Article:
Ewing & Associates Sotheby’s International Realty Social Media Guidelines

Ewing & Associates Sotheby’s International Realty EA_Vert_LLU_K
Social Media Guidelines

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By Roger Ewing, thanks Intel

These are the official guidelines for social media at Ewing & Associates Sotheby’s International Realty. If you’re an Ewing SIR employee or independent contractor creating or contributing to blogs, wikis, social networks, virtual worlds, or any other kind of social media both on and off EwingSIR.com—these guidelines are for you. We expect all who participate in social media on behalf of Ewing & Associates Sotheby’s International Realty to be trained, to understand and to follow these guidelines. Failure to do so could put your future participation at risk. These guidelines will continually evolve as new technologies and social networking tools emerge—so check back once in awhile to make sure you’re up to date.

When You Engage

Emerging platforms for online collaboration are fundamentally changing the way we work, offering new ways to engage with customers, colleagues, and the world at large. It’s a new model for interaction and we believe social computing can help you to build stronger, more successful business relationships. And it’s a way for you to take part in global conversations related to the work we are doing at Ewing & Associates Sotheby’s International Realty and the things we care about.

If you participate in social media, please follow these guiding principles:

* Stick to your area of expertise and provide unique, individual perspectives on what’s going on   at Ewing & Associates Sotheby’s International Realty and in the world.
* Post meaningful, respectful comments—in other words, no spam and no remarks that are off-topic or offensive.
* Always pause and think before posting. That said, reply to comments in a timely manner, when a response is appropriate.
* Respect proprietary information and content, and confidentiality.
* When disagreeing with others’ opinions, keep it appropriate and polite.

Rules of Engagement

Be transparent. Your honesty—or dishonesty—will be quickly noticed in the social media environment. If you are blogging about your work at Ewing & Associates Sotheby’s International Realty, use your real name, identify that you work for Ewing & Associates Sotheby’s International Realty, and be clear about your role. If you have a vested interest in something you are discussing, be the first to point it out.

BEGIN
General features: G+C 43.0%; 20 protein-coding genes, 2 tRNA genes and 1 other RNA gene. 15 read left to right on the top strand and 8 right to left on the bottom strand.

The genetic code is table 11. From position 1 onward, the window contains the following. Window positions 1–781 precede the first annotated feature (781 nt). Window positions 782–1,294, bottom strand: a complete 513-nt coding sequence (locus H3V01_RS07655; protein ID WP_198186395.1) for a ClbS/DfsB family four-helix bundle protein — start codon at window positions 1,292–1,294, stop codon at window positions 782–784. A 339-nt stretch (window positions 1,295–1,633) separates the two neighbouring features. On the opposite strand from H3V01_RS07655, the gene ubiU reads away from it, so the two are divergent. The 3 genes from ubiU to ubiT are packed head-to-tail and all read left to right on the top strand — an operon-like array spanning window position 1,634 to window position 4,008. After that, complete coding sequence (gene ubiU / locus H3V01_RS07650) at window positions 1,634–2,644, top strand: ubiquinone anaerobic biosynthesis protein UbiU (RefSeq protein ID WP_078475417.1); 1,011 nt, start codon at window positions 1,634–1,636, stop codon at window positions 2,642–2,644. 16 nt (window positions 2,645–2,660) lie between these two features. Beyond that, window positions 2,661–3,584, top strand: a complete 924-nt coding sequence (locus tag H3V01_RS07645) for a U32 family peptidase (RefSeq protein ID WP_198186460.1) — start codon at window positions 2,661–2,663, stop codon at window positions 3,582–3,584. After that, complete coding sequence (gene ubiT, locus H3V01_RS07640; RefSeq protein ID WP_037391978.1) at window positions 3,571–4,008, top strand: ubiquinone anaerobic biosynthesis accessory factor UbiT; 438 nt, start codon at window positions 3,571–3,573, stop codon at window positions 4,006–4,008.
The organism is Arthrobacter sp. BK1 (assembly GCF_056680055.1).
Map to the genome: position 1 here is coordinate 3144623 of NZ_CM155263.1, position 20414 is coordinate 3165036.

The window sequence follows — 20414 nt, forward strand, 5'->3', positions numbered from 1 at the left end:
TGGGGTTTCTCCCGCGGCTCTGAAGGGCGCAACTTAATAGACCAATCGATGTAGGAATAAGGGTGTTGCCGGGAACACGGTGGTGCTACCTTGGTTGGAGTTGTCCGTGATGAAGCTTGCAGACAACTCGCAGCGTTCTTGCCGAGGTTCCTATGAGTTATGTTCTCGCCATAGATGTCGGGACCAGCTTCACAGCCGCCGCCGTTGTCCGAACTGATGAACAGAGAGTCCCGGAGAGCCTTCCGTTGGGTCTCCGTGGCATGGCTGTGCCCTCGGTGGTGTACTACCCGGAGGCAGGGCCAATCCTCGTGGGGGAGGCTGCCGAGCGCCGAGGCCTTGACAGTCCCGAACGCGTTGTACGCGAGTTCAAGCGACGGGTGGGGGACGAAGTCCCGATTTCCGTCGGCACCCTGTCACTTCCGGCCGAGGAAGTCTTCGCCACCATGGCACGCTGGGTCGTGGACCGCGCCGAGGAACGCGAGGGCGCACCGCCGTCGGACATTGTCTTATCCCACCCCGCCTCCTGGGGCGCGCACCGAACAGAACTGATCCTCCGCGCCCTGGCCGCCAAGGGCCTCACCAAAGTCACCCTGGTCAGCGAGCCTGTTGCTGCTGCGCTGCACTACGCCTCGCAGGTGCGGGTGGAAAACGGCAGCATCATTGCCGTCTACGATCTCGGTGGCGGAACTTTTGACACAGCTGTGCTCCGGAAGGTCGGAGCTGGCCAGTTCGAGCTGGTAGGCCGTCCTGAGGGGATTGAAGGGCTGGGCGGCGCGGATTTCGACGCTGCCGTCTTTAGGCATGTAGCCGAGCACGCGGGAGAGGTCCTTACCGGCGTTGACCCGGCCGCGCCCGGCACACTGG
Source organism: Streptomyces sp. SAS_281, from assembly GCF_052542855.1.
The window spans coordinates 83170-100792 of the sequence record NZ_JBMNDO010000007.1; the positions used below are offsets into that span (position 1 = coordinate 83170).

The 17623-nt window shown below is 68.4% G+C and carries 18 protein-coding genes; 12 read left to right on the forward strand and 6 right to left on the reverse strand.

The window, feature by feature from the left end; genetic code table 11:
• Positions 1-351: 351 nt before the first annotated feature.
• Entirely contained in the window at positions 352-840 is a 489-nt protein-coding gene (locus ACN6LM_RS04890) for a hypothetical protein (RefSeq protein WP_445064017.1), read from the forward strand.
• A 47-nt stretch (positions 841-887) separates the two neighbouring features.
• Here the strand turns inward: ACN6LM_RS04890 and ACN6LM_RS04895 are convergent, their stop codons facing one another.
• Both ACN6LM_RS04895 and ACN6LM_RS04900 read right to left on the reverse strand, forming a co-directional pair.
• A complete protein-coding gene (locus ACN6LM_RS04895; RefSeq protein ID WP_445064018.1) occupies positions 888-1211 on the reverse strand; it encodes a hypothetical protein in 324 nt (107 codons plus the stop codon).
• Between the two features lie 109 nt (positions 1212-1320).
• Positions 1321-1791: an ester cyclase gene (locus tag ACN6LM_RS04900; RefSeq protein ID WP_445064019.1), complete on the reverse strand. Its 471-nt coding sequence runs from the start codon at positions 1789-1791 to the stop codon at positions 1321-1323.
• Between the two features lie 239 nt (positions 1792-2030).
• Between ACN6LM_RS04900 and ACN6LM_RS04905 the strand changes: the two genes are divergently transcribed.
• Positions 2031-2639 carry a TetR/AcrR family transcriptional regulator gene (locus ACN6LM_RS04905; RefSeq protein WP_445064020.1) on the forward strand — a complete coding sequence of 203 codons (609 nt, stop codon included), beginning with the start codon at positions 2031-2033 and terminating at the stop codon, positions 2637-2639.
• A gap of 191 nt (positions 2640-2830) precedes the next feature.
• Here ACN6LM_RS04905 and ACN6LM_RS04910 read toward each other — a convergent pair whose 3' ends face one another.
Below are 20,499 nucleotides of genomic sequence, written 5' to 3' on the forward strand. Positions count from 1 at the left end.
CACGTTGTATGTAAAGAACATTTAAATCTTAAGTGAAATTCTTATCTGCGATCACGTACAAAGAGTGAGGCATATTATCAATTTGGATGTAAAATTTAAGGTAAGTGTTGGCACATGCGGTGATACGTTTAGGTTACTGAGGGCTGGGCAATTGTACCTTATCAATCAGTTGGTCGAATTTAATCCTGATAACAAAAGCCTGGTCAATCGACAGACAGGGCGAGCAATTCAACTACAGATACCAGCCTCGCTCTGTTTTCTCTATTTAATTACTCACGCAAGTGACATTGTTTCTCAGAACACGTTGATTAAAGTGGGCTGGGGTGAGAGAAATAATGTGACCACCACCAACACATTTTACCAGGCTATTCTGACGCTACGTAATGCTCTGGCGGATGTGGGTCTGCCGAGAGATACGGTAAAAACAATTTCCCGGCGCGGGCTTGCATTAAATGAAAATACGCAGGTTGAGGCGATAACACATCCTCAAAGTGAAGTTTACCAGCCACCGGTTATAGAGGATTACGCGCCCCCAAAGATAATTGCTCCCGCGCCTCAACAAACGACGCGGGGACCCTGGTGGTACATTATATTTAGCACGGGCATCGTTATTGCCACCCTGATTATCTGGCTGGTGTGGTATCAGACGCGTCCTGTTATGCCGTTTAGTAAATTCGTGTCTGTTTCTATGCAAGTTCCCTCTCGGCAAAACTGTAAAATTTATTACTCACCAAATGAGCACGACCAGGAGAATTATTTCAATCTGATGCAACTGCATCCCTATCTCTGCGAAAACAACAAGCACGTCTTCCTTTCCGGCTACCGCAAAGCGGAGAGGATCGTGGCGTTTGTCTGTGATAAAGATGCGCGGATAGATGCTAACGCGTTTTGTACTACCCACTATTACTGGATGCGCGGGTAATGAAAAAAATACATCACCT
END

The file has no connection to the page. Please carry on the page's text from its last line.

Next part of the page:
Be judicious. Make sure your efforts to be transparent don’t violate Ewing & Associates Sotheby’s International Realty’s privacy, confidentiality, and legal guidelines for external commercial speech. Ask permission to publish or report on conversations that are meant to be private or internal to Ewing & Associates Sotheby’s International Realty. All statements must be true and not misleading and all claims must be substantiated and approved. Please never comment on anything related to legal matters, litigation, or any parties we are in litigation with without the appropriate approval. If you want to write about the competition, make sure you know what you are talking about and that you have the appropriate permission. Also be smart about protecting yourself, your privacy, and Ewing & Associates Sotheby’s International Realty Confidential information. What you publish is widely accessible and will be around for a long time, so consider the content carefully.

Write what you know. Make sure you write and post about your areas of expertise, especially as related to Ewing & Associates Sotheby’s International Realty. And write in the first person. If you publish to a website outside Ewing & Associates Sotheby’s International Realty, please use a disclaimer something like this: “The postings on this site are my own and don’t necessarily represent Ewing & Associates Sotheby’s International Realty’s positions, strategies, or opinions.” Also, please respect brand, trademark, copyright, fair use, trade secrets (including our processes and methodologies), confidentiality, and financial disclosure laws. If you have any questions about these, see your branch manager or Ernie Wish. Remember, you may be personally responsible for your content.

Perception is reality. In online social networks, the lines between public and private, personal and professional are blurred. Just by identifying yourself as an Ewing & Associates Sotheby’s International Realty employee or contractor, you are creating perceptions about your expertise and about Ewing & Associates Sotheby’s International Realty by our clients, and the general public-and perceptions about you by your colleagues and managers. Do us all proud. Be sure that all content associated with you is consistent with your work and with Ewing & Associates Sotheby’s International Realty’s values and professional standards.

It’s a conversation. Talk to your readers like you would talk to real people in professional situations. In other words, avoid overly pedantic or “composed” language. Don’t be afraid to bring in your own personality and say what’s on your mind. Consider content that’s open-ended and invites response. Encourage comments. You can also broaden the conversation by citing others who are blogging about the same topic and allowing your content to be shared or syndicated.